Several times a season a school of sharks would head down the coast and the lifeguards would call people out of the water. Farnham had no fishing piers like some of the southern beaches, and it was to those piers that the sharks flocked. But just the transit of some sharks, fins above the water defining their presence, was enough to close the beach for several hours.

Nicola's Pizza had its doors rolled up, although there were no pies in the oven. The smell of pizza and French fries defined the hot days of a summer afternoon in Eric's mind. He saw a young couple sitting on a bench along the boardwalk railing, both of them completely involved in their Blackberry devices. It made him smile, and wonder if they were texting one another. He had left behind all his personal electronics, phone, laptop…everything.

This was a different world and he wasn't going to be tied to the old habits. Connie would have called him three times by now, upset that his calls were sliding into voicemail. Within days that mailbox would be full and he would go home in September and dump it all. No, if anyone wanted to speak to him they could come here and talk.

Two guys walked down the boardwalk towards him. Clean cut, muscular, shirtless…they looked military. There was a Naval Station along the coast, perhaps they were sailors. But then again they might be gay.

Eric knew little about gay men, and he wasn't even sure how to spot one. Ever since Connie had suggested he was gay the thought had surfaced, what the hell did he know about being gay? The internet had been his only source of knowledge on the subject, and what a quagmire of information that was.

His first attempt had been to Google the words 'gay men.' He perused the list and was shocked at the millions of hits he got. He randomly picked a site and clicked on the name. What he got was more than he ever thought he would encounter. They were gay men all right, and what they were shown doing was so explicit he shut down the link and cleared his history.

His parents were computer literate and had insisted on installing parental controls on his and his sister's laptops. It took Eric about twenty minutes to defeat the program and it was smooth sailing from then on. He didn't want to look at gay porn, but it had been there and after thinking about it for a while he went back.

It wasn't like he didn't know what guys could do to one another. He'd had years to think about it. Even so, the sexual scenes he looked at online seemed contrived. The actors were faking their emotions. Still, it was fascinating to watch some of the activity and wonder if he could ever do something like that…and then he discovered the amateur sites.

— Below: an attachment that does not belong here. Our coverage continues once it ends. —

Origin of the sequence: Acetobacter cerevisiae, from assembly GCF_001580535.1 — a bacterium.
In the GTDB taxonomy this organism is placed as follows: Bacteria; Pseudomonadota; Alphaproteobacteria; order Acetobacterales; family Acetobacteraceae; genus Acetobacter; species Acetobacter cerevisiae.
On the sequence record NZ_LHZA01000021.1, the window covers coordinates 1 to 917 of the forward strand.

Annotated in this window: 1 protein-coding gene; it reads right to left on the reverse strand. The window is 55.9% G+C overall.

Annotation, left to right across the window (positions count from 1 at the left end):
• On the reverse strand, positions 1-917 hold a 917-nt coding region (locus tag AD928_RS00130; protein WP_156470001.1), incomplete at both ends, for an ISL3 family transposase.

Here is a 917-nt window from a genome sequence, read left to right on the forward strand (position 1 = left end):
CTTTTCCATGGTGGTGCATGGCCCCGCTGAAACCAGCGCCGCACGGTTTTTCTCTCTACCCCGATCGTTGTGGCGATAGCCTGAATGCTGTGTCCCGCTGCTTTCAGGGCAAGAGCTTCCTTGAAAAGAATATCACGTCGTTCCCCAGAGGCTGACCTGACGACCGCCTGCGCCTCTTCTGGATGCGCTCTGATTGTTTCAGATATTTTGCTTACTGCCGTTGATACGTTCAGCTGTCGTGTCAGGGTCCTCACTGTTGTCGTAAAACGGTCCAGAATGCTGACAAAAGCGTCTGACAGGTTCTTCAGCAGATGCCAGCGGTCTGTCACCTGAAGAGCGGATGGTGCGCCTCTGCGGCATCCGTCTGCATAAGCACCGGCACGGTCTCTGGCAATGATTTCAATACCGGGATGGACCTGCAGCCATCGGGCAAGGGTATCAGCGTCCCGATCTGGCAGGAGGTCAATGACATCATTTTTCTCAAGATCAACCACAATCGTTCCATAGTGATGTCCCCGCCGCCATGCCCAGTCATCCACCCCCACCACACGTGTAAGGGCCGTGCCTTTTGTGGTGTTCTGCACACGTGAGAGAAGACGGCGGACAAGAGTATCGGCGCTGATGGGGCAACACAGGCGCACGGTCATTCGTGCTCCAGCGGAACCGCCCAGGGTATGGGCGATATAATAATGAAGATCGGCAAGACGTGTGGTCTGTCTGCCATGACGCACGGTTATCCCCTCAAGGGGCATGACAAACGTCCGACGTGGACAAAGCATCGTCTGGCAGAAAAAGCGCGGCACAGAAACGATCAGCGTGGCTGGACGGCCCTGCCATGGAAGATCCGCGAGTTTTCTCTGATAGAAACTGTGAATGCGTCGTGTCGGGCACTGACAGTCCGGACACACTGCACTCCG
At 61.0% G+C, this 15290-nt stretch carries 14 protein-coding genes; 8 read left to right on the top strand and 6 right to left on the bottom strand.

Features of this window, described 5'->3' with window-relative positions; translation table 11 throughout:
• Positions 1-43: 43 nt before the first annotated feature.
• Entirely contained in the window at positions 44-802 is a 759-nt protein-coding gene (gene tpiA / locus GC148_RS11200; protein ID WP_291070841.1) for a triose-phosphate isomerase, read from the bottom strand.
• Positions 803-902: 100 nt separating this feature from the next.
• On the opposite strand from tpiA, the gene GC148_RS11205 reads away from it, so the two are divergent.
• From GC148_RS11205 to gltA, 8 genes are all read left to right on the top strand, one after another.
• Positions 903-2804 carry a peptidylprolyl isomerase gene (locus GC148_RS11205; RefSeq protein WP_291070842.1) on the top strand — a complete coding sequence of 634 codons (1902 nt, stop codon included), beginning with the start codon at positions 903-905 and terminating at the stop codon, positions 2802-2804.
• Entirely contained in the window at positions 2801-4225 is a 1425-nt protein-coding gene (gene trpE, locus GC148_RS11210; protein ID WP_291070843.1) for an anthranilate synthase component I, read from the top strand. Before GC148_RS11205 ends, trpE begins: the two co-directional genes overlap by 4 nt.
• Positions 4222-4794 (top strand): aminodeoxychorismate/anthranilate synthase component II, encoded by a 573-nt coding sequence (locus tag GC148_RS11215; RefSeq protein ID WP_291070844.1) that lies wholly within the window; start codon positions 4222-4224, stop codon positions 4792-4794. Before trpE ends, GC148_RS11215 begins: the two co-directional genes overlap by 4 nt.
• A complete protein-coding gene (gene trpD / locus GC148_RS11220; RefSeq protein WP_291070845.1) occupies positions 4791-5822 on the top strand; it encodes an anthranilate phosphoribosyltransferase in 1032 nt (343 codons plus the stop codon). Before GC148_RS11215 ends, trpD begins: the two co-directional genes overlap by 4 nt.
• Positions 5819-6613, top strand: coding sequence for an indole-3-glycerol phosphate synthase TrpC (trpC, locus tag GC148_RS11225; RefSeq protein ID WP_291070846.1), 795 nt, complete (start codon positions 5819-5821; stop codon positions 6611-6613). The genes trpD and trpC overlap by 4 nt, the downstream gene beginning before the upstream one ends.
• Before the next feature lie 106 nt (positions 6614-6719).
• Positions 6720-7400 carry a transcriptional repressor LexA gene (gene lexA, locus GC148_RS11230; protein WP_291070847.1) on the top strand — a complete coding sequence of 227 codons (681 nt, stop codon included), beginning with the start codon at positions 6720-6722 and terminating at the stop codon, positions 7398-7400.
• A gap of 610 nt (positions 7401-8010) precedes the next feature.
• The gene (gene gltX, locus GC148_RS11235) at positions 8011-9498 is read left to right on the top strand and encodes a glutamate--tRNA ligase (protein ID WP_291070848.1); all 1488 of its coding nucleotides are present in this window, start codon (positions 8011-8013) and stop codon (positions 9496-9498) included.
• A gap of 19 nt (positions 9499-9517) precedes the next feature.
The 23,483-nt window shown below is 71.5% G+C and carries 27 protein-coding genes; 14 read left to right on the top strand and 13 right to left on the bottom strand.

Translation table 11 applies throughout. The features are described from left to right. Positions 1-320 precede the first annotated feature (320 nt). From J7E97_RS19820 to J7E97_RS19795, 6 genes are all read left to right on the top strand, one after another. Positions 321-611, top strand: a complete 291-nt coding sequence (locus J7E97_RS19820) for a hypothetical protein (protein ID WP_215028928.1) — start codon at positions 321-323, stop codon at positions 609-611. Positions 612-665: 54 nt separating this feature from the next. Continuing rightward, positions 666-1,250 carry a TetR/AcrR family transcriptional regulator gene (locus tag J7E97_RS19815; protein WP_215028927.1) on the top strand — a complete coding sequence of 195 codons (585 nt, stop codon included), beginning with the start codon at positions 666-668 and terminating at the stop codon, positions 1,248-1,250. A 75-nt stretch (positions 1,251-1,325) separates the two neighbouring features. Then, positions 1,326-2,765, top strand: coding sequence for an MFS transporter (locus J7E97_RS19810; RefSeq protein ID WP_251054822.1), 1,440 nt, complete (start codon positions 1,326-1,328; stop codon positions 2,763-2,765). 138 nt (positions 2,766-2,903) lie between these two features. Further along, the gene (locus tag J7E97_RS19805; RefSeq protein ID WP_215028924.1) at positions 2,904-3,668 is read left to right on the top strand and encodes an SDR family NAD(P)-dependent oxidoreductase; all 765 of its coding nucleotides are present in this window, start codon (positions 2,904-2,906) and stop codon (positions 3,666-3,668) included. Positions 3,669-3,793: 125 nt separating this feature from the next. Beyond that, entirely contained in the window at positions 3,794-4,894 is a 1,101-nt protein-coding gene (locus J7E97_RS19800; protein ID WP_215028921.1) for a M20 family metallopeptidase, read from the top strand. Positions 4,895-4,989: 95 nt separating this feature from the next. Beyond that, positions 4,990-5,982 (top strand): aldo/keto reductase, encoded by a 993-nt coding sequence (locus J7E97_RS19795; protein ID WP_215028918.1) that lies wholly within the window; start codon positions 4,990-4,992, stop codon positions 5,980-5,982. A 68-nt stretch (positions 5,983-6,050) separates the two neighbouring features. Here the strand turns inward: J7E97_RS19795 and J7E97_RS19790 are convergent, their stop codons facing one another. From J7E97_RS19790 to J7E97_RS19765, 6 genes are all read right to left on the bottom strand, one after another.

These were just ordinary guys, nothing faked, but a whole lot of sex. Eric saw lots of masturbation to the point that it was boring and he wouldn't learn anything there that he didn't already know. The anal scenes looked exciting but he didn't see himself doing any of that, so he looked at oral sex and thought, I can do that.

There was a place for comments beneath one of the videos and to respond Eric setup an account with a dummy name.

"Awesome," Eric typed in the comment box. "But how do you breathe with that thing shoved down your throat?"

The next day he was back on the site and saw he had a response.

"Breathing is easy through the nose. It's swallowing all that juice that gets to me."

Okay, the guy had a point. If you performed oral on someone there had to be results. If his own orgasms were any indication, that would mean a good mouthful of stuff. Like most boys he had tasted his own ejaculate years before. It wasn't exactly the food of the gods, but it wasn't that bad. If he ever had the chance, could he swallow? Fortunately, he wouldn't have to make that decision any time soon.

Farnham wasn't exactly a gay friendly town. There were four churches and two of them were Baptist. Gay people might be there amidst the crowd, but there was nothing special for them in this town. Like most people his age he had heard there was a gay beach in Rehoboth, but he wasn't likely to go looking for it.

Eric pulled himself together and walked back to the car. It was time to find out what it meant to be an employee at Playland. He backed out of the parking space, drove around the traffic circle and headed two blocks over to the rear of the arcade.

'Playland Employees Only,' the sign read. 'All others will be towed, no exceptions.'

That was pretty clear and Eric looked at the corner of his windshield to make sure the red and white sticker was still there. That had come in the mail along with his contract, and a suggested list of things to bring for the season. He had the clothes, toiletries and shower shoes…it was like going to summer camp.

The boy's dorm had a gang shower that held six guys, and a community bathroom with toilet stalls that had no doors. It was just like the locker room at school. No one would be given the opportunity, or the privacy to stroke one off when necessary.